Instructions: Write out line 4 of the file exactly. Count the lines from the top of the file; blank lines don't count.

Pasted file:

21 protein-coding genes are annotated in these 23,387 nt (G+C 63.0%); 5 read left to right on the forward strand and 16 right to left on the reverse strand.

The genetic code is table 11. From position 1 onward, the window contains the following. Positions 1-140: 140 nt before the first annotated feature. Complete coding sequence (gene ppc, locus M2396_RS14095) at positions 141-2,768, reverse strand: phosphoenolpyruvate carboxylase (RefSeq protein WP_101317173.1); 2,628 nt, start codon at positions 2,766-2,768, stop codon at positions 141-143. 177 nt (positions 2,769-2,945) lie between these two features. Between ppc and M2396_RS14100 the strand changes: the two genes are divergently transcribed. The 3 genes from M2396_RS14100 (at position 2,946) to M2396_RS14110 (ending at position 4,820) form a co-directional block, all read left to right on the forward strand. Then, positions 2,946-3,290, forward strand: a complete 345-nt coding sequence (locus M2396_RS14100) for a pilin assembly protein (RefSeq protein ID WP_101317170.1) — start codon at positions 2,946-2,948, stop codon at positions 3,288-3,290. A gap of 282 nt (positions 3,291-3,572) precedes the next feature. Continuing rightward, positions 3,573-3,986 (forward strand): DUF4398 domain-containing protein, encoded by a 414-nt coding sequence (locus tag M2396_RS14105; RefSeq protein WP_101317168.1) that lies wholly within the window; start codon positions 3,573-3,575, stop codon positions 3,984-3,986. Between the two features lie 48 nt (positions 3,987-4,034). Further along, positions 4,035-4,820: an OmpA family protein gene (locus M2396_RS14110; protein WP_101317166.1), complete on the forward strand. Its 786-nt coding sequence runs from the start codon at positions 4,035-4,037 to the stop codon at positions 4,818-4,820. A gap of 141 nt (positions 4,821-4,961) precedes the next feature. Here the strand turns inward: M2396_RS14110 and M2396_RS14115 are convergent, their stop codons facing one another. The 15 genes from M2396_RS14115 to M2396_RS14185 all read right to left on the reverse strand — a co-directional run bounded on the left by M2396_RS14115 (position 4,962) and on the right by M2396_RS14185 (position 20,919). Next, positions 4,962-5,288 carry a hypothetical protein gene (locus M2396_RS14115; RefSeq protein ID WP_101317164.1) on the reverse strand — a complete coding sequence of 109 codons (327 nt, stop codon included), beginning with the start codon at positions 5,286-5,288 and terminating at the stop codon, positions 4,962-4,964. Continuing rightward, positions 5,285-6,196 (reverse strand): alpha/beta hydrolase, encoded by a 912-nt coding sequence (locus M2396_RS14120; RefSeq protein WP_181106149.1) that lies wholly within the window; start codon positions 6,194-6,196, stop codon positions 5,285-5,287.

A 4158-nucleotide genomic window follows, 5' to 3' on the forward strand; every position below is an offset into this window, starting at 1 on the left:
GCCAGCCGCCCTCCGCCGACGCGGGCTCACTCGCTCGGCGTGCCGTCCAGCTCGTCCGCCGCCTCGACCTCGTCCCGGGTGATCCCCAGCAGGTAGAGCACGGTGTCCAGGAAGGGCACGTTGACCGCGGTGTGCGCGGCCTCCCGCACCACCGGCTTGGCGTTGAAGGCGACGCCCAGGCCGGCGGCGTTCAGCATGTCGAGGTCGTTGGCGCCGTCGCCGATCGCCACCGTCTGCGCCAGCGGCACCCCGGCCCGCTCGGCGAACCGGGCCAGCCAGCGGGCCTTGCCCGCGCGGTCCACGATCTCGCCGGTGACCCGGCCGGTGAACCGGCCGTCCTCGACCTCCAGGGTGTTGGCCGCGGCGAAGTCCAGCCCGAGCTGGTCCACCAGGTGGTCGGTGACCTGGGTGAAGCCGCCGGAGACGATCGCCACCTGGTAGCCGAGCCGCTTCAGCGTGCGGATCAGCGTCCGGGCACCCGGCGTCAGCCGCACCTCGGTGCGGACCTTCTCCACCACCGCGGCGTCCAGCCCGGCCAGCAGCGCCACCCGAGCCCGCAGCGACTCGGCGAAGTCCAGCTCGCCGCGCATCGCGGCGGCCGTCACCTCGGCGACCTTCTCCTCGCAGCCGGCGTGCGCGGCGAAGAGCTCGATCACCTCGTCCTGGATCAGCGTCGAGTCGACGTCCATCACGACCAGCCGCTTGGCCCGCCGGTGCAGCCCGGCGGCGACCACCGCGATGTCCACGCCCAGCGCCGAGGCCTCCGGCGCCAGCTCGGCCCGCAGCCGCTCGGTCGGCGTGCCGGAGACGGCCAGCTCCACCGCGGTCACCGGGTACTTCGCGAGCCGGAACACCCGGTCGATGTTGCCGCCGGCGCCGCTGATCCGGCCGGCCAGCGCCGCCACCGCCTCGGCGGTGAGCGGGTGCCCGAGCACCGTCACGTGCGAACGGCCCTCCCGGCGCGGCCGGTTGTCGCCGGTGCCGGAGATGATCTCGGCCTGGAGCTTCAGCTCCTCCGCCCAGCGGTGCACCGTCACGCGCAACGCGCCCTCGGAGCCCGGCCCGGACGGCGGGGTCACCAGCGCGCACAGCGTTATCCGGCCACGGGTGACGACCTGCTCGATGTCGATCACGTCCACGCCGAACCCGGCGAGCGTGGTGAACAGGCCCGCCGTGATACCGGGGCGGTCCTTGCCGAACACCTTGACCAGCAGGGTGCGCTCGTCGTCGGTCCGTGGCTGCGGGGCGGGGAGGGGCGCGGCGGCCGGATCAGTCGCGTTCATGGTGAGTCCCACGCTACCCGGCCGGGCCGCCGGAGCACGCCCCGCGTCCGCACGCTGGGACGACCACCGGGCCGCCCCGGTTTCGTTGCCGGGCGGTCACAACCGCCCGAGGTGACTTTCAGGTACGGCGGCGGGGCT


GCCAGCCGCCCTCCGCCGACGCGGGCTCACTCGCTCGGCGTGCCGTCCAGCTCGTCCGCCGCCTCGACCTCGTCCCGGGTGATCCCCAGCAGGTAGAGCACGGTGTCCAGGAAGGGCACGTTGACCGCGGTGTGCGCGGCCTCCCGCACCACCGGCTTGGCGTTGAAGGCGACGCCCAGGCCGGCGGCGTTCAGCATGTCGAGGTCGTTGGCGCCGTCGCCGATCGCCACCGTCTGCGCCAGCGGCACCCCGGCCCGCTCGGCGAACCGGGCCAGCCAGCGGGCCTTGCCCGCGCGGTCCACGATCTCGCCGGTGACCCGGCCGGTGAACCGGCCGTCCTCGACCTCCAGGGTGTTGGCCGCGGCGAAGTCCAGCCCGAGCTGGTCCACCAGGTGGTCGGTGACCTGGGTGAAGCCGCCGGAGACGATCGCCACCTGGTAGCCGAGCCGCTTCAGCGTGCGGATCAGCGTCCGGGCACCCGGCGTCAGCCGCACCTCGGTGCGGACCTTCTCCACCACCGCGGCGTCCAGCCCGGCCAGCAGCGCCACCCGAGCCCGCAGCGACTCGGCGAAGTCCAGCTCGCCGCGCATCGCGGCGGCCGTCACCTCGGCGACCTTCTCCTCGCAGCCGGCGTGCGCGGCGAAGAGCTCGATCACCTCGTCCTGGATCAGCGTCGAGTCGACGTCCATCACGACCAGCCGCTTGGCCCGCCGGTGCAGCCCGGCGGCGACCACCGCGATGTCCACGCCCAGCGCCGAGGCCTCCGGCGCCAGCTCGGCCCGCAGCCGCTCGGTCGGCGTGCCGGAGACGGCCAGCTCCACCGCGGTCACCGGGTACTTCGCGAGCCGGAACACCCGGTCGATGTTGCCGCCGGCGCCGCTGATCCGGCCGGCCAGCGCCGCCACCGCCTCGGCGGTGAGCGGGTGCCCGAGCACCGTCACGTGCGAACGGCCCTCCCGGCGCGGCCGGTTGTCGCCGGTGCCGGAGATGATCTCGGCCTGGAGCTTCAGCTCCTCCGCCCAGCGGTGCACCGTCACGCGCAACGCGCCCTCGGAGCCCGGCCCGGACGGCGGGGTCACCAGCGCGCACAGCGTTATCCGGCCACGGGTGACGACCTGCTCGATGTCGATCACGTCCACGCCGAACCCGGCGAGCGTGGTGAACAGGCCCGCCGTGATACCGGGGCGGTCCTTGCCGAACACCTTGACCAGCAGGGTGCGCTCGTCGTCGGTCCGTGGCTGCGGGGCGGGGAGGGGCGCGGCGGCCGGATCAGTCGCGTTCATGGTGAGTCCCACGCTACCCGGCCGGGCCGCCGGAGCACGCCCCGCGTCCGCACGCTGGGACGACCACCGGGCCGCCCCGGTTTCGTTGCCGGGCGGTCACAACCGCCCGAGGTGACTTTCAGGTACGGCGGCGGGGCT